Since PEP 3132 gives us:
>>> x = [1,2,3]
>>> a, *b = x
>>> a
1
>>> b
[2, 3]
it seems natural that we should be able to do it the other way too:
(doesn't actually work)
>>> a, b = 1, [2,3]
>>> x = [a,*b]
>>> x
[1, 2, 3]
This is essentially itertools.chain, but of course it isn't nearly as much fun:
>>> [n for n in itertools.chain([1],[2,3])]
[1, 2, 3]
Now you might be thinking, "yeah, that's cool, but you don't really
need it" but this actually came up in practice: I have a function that
has a certain behavior for standard types, but when it sees a type it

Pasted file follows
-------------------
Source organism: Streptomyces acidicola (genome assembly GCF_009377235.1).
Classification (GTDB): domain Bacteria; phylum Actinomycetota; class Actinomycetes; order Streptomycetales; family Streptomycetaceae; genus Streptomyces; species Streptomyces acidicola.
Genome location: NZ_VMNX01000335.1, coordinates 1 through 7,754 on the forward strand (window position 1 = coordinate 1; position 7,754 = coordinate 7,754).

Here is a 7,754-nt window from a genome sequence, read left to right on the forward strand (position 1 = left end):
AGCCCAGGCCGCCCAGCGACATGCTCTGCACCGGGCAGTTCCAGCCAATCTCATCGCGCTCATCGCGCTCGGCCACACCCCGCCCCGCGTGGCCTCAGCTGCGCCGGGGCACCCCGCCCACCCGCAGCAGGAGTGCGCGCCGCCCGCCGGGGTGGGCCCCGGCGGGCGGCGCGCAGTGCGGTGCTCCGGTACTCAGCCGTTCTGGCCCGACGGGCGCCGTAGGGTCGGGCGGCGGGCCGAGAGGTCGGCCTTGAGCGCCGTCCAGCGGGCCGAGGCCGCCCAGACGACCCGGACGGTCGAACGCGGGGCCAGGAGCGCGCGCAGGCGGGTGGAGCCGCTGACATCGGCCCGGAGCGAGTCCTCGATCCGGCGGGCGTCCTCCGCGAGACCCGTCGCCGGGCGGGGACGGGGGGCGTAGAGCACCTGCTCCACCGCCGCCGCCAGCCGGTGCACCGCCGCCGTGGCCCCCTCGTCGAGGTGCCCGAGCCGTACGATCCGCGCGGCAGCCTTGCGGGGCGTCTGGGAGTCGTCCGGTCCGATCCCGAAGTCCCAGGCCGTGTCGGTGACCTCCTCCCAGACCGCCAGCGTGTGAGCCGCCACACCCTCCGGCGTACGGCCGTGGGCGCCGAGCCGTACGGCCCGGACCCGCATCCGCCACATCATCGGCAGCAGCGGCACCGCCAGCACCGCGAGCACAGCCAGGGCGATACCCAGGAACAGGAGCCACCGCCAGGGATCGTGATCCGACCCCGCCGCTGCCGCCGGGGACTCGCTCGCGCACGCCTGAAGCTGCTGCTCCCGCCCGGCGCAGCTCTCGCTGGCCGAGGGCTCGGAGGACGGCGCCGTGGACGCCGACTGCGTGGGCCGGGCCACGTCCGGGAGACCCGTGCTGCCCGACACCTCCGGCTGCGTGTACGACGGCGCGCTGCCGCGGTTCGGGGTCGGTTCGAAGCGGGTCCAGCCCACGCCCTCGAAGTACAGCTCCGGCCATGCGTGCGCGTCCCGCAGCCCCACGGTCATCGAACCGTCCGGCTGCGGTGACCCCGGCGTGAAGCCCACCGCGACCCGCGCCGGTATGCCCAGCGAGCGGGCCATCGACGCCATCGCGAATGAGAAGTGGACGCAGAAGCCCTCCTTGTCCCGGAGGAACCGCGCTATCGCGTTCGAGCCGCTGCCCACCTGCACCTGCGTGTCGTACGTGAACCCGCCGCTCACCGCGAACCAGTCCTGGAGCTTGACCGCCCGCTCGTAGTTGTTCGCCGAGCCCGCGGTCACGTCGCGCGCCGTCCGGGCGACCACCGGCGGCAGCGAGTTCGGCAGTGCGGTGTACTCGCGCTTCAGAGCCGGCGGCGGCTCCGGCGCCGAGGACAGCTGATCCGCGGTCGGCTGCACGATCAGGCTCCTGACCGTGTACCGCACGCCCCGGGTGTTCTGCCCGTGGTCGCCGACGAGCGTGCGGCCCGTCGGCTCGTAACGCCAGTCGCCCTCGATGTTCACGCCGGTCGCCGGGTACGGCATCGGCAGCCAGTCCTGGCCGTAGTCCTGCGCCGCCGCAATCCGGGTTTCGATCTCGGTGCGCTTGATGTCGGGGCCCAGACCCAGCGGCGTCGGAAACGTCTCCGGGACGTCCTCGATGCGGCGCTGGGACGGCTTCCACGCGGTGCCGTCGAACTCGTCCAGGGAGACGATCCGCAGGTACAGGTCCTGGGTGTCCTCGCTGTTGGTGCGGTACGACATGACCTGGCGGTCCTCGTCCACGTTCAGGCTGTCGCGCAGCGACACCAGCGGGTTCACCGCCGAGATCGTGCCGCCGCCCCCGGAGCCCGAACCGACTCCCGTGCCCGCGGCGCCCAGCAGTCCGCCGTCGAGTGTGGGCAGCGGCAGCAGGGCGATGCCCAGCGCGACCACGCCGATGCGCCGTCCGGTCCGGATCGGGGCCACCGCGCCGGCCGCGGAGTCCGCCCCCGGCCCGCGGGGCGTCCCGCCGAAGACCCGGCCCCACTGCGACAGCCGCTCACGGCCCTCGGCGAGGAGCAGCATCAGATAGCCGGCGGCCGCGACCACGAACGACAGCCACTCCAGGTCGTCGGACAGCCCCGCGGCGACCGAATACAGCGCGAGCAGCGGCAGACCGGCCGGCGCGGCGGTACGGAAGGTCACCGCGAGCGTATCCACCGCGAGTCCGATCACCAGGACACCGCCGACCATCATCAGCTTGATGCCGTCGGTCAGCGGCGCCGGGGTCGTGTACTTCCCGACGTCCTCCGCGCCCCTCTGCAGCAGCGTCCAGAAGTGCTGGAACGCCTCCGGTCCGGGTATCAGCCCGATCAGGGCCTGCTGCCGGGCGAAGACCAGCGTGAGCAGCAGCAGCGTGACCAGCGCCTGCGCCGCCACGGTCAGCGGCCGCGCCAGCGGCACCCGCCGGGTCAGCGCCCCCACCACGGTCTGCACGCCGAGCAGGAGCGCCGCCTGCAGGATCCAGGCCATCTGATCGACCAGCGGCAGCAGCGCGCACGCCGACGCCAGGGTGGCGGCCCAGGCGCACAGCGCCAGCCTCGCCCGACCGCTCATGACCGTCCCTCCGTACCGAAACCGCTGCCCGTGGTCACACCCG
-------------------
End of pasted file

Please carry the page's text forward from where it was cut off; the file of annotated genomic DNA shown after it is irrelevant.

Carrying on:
doesn't recognize, it calls a protocol function (like __iter__ or
__next__) and expects to receive an iterable whose 0th element is a
string. Now I'm probably not going to use itertools.chain because the
only members of itertools I can reliably remember are count() and
izip(), so my next alternative (which is perfectly acceptable) is
>>> a, b = 1, [2,3]
>>> x = [a] + b
This isn't too bad, but it is slightly less clear than x = [a,*b] and
much less efficient when b is long.
It seems so simple...makes me think it came up before and I missed it.
David